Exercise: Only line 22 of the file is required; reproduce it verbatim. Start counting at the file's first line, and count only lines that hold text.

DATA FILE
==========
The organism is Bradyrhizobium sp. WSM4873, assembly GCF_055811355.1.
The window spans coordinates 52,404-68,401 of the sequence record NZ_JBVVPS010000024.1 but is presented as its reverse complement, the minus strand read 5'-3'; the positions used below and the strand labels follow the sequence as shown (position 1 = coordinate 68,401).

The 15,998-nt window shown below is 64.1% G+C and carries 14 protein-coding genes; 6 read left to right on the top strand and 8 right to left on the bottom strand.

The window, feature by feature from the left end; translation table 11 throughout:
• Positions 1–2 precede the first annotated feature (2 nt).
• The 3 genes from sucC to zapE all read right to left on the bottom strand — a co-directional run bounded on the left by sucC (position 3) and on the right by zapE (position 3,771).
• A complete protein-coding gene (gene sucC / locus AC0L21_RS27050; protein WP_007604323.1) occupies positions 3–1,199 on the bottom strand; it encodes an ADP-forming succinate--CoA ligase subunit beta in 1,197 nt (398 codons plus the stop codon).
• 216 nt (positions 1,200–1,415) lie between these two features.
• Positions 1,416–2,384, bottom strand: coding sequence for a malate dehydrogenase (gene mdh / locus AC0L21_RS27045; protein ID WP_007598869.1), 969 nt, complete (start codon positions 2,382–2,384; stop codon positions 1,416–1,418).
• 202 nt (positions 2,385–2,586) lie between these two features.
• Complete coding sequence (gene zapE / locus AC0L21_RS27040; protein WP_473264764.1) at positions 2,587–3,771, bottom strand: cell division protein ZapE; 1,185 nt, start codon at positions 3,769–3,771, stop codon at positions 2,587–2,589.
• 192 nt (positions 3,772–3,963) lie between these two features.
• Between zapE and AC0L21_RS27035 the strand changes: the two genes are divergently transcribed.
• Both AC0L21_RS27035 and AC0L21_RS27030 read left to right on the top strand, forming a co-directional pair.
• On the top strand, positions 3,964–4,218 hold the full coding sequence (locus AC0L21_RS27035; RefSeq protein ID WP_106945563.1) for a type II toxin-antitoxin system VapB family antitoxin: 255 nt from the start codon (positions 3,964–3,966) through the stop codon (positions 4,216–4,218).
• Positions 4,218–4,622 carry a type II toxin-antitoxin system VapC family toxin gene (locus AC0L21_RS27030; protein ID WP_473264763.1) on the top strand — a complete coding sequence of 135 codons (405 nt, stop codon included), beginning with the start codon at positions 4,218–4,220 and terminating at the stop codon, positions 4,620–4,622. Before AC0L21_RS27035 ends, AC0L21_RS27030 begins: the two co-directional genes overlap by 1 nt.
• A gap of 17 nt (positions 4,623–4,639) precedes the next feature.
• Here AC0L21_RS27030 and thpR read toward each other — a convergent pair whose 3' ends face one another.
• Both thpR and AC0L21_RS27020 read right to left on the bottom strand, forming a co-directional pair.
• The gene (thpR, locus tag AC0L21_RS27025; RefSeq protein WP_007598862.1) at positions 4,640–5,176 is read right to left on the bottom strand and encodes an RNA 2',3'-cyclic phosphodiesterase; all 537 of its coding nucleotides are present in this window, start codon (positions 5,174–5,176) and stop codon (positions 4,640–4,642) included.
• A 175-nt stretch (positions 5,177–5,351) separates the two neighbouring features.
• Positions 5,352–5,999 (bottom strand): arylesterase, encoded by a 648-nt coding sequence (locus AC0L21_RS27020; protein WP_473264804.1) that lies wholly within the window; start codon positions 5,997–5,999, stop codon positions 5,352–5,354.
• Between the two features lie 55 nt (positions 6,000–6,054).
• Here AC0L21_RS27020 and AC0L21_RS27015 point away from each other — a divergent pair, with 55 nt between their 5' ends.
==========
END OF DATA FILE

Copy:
• Positions 5,352–5,999 (bottom strand): arylesterase, encoded by a 648-nt coding sequence (locus AC0L21_RS27020; protein WP_473264804.1) that lies wholly within the window; start codon positions 5,997–5,999, stop codon positions 5,352–5,354.